This is not the column I originally intended for this week, but these are unusual times – to say the least. We are in a worldwide pandemic for which there is no known cure yet. Everybody’s heard what we all need to do to stay safe – wash your hands a lot, keep your hands away from your face, don’t go where there are crowds, stay hydrated, and stay home if you can. Most of all don’t panic! We’ll get through this! We’ve been through worse things than this before. There are still people around who remember when Polio was rampant and recall that if you got Polio and survived it, you could be crippled for life! Fortunately, a vaccine was developed pretty quickly and everybody, especially children, was vaccinated and it worked. Kids today have never heard of Polio and it was a worldwide disease! My point is, we’ll get over the Coronavirus, too. And it will be American scientists who win this war!

Also, there is no need to become a hoarder of stuff. We don’t need a three month supply of toilet tissue. Use common sense about self-isolation. Just stay away from other people if you can until we’re told that it’s safe to congregate with others! Look at all the events that have already been cancelled or postponed. Who could have imagined that the NCAA basketball tournament would have been cancelled? If, on the other hand, you start to get cabin fever, take a walk in the fresh air or go for a drive.

This is not the first, nor will it be the last pandemic to sweep across the planet.

Here’s what Dave Roos recently wrote for The History Channel. He told the story of history’s five worst and how they ended. It’s important to remember that point – they all ended one way or another.

Three of the worst were caused by a single bacterium that caused a fatal infection known as the plague. The first was called the Plague of Justinian. “It arrived in Constantinople, the capital of the Byzantine Empire, in 541 CE. It was carried over the Mediterranean Sea from Egypt, a recently conquered land paying tribute to Emperor Justinian in grain. Plague-ridden fleas hitched a ride on the black rats that snacked on the grain.”

“The plague decimated Constantinople and spread like wildfire across Europe, Asia, North Africa and Arabia killing an estimated 30 to 50 million people, perhaps half of the world’s population.”

But here’s the point, he plague never really went away and returned some 800 years later. The plague hit Europe around 1347 and claimed around 200 million lives in just four years. “As for how to stop the disease, people still had no scientific understanding of contagion, but they knew that it had something to do with proximity. That’s why forward-thinking officials in the Venetian-controlled port city of Ragusa decided to keep newly arrived sailors in isolation until they could prove they weren’t sick.”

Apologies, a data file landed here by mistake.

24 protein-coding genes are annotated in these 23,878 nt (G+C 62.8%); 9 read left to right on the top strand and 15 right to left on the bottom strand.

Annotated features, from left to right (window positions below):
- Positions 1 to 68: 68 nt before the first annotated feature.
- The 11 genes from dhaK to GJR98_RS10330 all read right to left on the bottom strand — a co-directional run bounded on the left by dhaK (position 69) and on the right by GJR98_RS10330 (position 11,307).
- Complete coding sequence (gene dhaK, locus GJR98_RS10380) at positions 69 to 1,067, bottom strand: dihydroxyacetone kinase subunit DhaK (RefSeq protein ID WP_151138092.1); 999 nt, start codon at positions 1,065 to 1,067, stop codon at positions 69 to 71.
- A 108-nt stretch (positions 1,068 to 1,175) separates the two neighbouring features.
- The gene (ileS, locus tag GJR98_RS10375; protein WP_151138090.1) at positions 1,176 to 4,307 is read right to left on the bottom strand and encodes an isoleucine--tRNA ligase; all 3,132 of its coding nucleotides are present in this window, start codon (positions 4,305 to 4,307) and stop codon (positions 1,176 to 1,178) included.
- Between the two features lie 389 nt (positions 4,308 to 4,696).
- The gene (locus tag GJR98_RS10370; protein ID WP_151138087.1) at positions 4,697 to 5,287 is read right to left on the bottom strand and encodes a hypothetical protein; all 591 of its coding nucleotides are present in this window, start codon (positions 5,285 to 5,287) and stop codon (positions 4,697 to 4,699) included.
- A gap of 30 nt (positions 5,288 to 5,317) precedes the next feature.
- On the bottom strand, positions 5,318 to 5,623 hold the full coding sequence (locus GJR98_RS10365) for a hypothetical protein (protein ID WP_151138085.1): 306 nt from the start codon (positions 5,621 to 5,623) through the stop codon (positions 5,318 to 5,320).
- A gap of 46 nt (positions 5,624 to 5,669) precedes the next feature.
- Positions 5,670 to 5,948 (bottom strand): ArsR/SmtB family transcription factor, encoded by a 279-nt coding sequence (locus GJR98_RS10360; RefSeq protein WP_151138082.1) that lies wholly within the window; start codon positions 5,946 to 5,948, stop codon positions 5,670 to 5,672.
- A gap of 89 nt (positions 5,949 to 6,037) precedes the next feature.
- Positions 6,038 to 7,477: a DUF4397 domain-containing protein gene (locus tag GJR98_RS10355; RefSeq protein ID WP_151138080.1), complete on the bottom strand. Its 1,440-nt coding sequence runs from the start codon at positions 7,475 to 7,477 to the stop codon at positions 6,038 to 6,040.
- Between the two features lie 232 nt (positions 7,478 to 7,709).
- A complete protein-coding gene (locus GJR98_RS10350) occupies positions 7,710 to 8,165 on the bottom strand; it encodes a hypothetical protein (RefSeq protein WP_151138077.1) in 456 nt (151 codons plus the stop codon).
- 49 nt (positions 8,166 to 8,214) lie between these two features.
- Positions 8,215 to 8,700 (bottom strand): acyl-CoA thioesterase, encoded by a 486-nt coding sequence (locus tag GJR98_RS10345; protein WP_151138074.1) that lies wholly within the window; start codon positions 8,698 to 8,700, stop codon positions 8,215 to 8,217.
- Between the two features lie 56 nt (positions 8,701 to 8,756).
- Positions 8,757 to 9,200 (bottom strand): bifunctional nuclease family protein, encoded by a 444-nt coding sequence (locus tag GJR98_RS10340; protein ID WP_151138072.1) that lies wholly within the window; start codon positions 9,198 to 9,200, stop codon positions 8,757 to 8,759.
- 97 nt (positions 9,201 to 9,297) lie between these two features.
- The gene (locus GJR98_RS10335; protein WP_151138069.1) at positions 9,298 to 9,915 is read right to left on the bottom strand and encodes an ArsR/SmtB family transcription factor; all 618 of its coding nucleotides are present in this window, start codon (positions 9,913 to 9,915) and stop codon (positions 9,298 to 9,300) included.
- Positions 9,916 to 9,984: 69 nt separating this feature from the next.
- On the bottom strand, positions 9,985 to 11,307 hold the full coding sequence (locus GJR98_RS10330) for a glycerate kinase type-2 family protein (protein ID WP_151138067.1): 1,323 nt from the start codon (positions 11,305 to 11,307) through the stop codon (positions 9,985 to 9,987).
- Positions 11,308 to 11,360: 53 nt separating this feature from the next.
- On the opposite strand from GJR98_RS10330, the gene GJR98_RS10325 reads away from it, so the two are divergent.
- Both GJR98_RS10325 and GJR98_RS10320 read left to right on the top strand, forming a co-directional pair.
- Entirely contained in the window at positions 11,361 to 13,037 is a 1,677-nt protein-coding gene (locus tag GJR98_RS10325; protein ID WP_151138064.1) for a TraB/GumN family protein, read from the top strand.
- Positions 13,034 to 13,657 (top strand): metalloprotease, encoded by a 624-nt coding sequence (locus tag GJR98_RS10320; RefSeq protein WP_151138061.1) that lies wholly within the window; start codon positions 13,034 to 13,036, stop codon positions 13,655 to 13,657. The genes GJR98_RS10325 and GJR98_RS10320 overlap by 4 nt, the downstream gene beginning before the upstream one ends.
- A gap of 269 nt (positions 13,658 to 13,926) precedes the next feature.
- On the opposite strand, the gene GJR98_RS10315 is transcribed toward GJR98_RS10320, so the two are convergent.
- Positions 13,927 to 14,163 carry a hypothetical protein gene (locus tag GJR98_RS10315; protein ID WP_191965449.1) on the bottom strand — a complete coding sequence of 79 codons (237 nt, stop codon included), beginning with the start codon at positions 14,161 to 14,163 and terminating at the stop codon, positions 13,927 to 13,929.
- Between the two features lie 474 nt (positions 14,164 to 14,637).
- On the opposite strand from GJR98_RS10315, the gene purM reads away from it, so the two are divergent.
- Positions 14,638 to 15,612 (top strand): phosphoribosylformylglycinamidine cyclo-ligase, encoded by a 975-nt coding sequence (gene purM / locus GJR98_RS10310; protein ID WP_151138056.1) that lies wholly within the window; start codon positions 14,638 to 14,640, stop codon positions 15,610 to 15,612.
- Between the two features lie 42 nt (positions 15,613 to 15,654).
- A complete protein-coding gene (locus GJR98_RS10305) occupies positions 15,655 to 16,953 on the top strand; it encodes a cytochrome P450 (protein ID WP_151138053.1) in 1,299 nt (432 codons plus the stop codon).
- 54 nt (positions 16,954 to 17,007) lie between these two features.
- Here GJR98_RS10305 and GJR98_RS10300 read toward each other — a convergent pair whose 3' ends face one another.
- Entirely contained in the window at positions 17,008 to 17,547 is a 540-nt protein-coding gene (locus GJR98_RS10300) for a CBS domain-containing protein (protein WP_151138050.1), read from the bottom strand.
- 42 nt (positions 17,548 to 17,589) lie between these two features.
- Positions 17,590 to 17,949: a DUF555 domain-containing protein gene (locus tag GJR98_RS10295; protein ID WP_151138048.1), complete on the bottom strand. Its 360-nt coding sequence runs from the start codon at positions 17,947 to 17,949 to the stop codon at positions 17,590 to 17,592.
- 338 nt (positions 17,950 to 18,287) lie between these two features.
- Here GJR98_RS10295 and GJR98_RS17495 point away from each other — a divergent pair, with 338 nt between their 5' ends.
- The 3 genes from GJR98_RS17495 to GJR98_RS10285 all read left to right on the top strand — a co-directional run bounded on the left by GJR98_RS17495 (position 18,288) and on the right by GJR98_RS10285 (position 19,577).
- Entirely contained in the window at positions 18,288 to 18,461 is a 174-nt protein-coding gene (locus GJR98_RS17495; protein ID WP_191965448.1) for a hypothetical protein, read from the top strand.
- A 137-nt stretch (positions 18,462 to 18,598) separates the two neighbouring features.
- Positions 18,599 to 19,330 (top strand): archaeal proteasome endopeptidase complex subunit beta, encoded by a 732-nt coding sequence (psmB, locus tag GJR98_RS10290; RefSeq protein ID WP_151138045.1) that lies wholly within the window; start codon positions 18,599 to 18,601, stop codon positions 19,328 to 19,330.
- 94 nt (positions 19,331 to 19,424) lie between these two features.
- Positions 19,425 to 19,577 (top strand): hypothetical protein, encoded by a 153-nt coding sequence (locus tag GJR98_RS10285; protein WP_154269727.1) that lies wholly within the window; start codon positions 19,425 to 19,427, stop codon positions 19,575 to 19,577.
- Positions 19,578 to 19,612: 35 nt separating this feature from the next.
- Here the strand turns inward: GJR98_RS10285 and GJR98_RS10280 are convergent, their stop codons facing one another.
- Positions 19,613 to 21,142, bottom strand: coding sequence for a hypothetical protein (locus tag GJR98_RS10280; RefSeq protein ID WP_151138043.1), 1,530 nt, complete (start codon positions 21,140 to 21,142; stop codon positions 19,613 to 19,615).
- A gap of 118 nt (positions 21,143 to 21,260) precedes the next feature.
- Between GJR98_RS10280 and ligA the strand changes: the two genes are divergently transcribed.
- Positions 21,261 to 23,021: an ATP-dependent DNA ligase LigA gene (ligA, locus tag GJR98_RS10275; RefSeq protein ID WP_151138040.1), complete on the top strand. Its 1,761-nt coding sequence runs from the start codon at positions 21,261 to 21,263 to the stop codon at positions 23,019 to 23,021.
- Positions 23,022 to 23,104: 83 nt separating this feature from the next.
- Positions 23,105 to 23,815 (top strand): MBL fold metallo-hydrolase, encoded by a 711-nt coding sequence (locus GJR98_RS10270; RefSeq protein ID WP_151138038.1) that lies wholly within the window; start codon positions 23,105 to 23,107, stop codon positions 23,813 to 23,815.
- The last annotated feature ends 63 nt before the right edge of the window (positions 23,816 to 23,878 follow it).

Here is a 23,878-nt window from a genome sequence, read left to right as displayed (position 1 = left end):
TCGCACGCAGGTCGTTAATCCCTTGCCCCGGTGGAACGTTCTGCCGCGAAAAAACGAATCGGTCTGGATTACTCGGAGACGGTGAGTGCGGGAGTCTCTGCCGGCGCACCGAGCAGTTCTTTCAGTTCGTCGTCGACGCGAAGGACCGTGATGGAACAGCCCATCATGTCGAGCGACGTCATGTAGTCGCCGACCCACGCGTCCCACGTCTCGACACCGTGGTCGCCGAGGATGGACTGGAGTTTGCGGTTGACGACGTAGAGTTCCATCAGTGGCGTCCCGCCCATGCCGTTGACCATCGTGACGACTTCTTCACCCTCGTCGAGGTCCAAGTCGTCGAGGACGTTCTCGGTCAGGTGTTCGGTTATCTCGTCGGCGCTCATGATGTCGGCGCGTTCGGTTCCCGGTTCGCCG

“At first, sailors were held on their ships for 30 days, which became known in Venetian law as a trentino. As time went on, the Venetians increased the forced isolation to 40 days or a quarantino, the origin of the word quarantine and the start of its practice in the Western world.” As we can see, one of the earliest ways to prevent the spread of a disease is for people to stay away from each other.

“By the early 1500s, England imposed the first laws to separate and isolate the sick. Homes stricken by plague were marked with a bale of hay strung to a pole outside. If you had infected family members, you had to carry a white pole when you went out in public.

“The Great Plague of 1665 was the last and one of the worst of the centuries-long outbreaks, killing 100,000 Londoners in just seven months. All public entertainment was banned and victims were forcibly shut into their homes to prevent the spread of the disease. Red crosses were painted on their doors…”

The fourth great pandemic was smallpox, which we may have heard of but seldom hear about today. “Smallpox was endemic to Europe, Asia and Arabia for centuries, a persistent menace that killed three out of ten people it infected and left the rest with pockmarked scars. But the death rate in the Old World paled in comparison to the devastation wrought on native populations in the New World when the smallpox virus arrived in the 15th century with the first European explorers.”

The last of the five pandemics was cholera. “In the early-to mid-19th century, cholera tore through England, killing tens of thousands. The prevailing scientific theory of the day said that the disease was spread by foul air known as a ‘miasma’. But a British doctor named John Snow suspected that the mysterious disease, which killed its victims within days of the first symptoms, lurked in London’s drinking water. While cholera has largely been eradicated in developed countries, it’s still a persistent killer in third-world countries lacking adequate sewage treatment and access to clean drinking water.”

Clearly, we’re not facing anything as deadly as the plague, smallpox, or cholera and there’s no reason to suspect that we’re facing anything like them today. It’s just a matter of time before a cure is found for the coronavirus. While we wait, just follow the relatively simple guidelines about keeping your distance from others or, if you can, stay home. We’ll get through this. After all, we’re Americans – one family!

That’s—30—for this week and stay safe and wash your hands.

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